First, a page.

- Determine if any team members are in crisis: Take the time to check in with your team members, or at the very least with supervisors and managers, to get a pulse for how team members are doing. The top priority is ensuring that no team members are in crisis or nearing crisis and – if there is a crisis situation – it is addressed urgently. Be creative and invest time in this activity. For example, consider setting aside a budget for something as simple as a 30-minute, 1-on-1 coffee break between managers and team members to get a good assessment.
- Review what policies may be required by your industry or by government regulations: Reference the Occupational Safety and Health Administration (OSHA) for federal guidelines on what may be required of your organization when it comes to health and safety policies. Additionally, check in with your organization’s insurance provider(s) to verify what standards may be required by their policies. If you need to verify what type of insurance coverage is required by your state or industry, this site may be useful.
- Accommodate employees with health conditions: For employees who require it due to health conditions or impairments, offer options like remote work or reasonable on-site accommodations.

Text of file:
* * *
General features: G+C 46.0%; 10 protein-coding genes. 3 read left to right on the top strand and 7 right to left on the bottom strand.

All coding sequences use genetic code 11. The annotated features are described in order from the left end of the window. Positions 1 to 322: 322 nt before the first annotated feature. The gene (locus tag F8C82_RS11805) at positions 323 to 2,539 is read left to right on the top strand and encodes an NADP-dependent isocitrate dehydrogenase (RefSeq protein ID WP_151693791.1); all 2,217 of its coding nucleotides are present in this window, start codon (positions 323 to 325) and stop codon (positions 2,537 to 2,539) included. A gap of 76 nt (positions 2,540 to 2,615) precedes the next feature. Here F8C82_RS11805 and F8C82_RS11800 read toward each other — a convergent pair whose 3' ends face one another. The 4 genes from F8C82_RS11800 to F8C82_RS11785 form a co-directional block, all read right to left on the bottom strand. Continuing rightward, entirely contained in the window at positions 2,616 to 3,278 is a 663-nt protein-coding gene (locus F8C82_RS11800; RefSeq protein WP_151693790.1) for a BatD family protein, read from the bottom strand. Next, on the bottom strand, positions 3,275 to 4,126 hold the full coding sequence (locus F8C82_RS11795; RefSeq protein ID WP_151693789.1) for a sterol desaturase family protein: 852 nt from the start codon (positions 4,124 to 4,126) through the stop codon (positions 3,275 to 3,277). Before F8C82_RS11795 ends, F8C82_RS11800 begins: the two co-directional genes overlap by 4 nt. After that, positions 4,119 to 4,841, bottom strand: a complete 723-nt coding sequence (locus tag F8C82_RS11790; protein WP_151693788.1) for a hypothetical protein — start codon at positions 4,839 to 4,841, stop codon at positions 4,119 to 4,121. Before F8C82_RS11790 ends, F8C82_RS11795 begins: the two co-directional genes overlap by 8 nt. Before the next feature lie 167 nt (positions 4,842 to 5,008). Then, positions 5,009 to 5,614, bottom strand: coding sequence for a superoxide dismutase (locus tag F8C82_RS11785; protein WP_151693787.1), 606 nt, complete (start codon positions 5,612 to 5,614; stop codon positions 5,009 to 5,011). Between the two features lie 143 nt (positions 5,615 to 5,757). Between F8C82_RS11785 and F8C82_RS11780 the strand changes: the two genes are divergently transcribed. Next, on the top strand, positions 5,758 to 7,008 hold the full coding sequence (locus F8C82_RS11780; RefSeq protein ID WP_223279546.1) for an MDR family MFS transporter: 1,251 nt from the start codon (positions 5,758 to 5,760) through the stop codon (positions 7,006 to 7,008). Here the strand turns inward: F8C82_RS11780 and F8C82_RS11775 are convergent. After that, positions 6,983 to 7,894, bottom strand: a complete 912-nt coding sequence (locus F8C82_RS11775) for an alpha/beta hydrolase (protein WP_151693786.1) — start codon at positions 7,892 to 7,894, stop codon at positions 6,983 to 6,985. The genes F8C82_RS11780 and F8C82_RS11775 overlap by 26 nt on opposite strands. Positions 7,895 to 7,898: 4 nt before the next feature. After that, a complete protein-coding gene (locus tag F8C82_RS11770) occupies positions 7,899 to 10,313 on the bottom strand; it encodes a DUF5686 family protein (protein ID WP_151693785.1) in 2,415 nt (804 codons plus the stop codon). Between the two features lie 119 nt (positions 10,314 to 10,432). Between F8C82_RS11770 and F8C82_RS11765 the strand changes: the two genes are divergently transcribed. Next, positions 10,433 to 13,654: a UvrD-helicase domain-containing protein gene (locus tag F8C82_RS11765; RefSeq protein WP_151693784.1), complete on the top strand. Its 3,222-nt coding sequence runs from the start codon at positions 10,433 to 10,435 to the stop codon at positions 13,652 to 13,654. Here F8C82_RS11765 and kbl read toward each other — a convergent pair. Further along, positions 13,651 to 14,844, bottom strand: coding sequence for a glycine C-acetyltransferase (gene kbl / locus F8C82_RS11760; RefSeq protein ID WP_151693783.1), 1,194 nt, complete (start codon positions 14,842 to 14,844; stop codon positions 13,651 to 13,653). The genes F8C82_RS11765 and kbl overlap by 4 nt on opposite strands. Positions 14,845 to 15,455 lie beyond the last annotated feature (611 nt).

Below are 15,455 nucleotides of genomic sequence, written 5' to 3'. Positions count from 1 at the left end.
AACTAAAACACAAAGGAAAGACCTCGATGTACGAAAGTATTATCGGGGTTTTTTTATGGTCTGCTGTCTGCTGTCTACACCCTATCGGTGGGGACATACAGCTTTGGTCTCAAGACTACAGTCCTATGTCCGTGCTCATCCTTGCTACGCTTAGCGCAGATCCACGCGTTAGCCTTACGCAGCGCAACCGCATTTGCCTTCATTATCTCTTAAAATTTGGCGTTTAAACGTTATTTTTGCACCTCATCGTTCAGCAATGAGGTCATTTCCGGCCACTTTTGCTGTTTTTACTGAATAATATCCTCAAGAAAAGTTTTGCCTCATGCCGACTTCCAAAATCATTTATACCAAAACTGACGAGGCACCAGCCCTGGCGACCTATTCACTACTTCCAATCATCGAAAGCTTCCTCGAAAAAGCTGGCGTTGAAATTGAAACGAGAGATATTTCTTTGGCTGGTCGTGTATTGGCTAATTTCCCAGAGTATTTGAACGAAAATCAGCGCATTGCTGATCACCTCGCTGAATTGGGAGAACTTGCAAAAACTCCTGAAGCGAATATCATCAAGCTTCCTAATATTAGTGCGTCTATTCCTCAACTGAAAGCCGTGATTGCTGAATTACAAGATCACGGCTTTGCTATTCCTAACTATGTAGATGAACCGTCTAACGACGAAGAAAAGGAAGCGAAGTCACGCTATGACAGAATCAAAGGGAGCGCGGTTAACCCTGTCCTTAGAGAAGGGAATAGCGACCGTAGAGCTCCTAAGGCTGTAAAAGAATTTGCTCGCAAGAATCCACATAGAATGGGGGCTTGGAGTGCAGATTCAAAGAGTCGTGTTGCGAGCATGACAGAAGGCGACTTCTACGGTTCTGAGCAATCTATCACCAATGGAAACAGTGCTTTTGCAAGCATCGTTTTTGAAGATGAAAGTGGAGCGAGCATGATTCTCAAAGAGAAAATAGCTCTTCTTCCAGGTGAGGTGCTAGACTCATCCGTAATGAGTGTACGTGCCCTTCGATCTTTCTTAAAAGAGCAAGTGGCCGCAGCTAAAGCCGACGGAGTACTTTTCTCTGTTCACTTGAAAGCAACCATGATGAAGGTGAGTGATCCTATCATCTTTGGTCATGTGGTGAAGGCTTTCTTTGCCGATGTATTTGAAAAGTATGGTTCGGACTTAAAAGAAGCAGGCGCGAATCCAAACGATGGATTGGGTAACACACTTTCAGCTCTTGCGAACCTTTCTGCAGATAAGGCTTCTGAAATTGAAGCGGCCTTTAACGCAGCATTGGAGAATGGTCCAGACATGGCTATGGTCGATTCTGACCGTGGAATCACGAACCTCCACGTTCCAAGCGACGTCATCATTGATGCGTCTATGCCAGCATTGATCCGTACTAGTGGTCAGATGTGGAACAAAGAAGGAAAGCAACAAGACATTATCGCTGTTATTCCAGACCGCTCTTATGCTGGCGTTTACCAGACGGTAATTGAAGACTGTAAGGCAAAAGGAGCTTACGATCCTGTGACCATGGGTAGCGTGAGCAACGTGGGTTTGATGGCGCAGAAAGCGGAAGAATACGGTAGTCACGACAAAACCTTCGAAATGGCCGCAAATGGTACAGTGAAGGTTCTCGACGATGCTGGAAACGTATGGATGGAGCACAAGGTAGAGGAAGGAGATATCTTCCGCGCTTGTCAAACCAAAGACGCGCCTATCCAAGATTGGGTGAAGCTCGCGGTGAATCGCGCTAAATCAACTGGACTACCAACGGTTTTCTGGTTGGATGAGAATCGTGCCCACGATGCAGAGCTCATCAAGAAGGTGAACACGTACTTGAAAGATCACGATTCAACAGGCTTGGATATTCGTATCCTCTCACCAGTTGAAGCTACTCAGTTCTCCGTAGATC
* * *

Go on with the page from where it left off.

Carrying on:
- Lead by example with good health and safety practices: One of the most effective and simple ways to establish good health and safety is through leading by example. Signal the importance of health and safety to your team members through your actions (e.g., wearing protective equipment to include goggles or masks when appropriate, obeying traffic laws, or demonstrating good safety practices when using hand and power tools).
- Ensure everyone knows the steps to take in the event of a work-related emergency: It is essential that all team members know what to do if there is an emergency on the job. At a minimum, this usually includes getting to safety, calling 911, and contacting a supervisor. Reference OSHA’s minimum requirements for an emergency action plan (EAP) for more.
- Keeping momentum with high-performance practices
- Keep an open dialogue about health and safety, and ensure all team members are comfortable reporting issues: This includes getting input on issues that may require addressing. It’s critical to take team member input seriously and follow up. It may not be necessary to address all issues urgently, but it’s important that team members feel as though the issues they raise are acknowledged.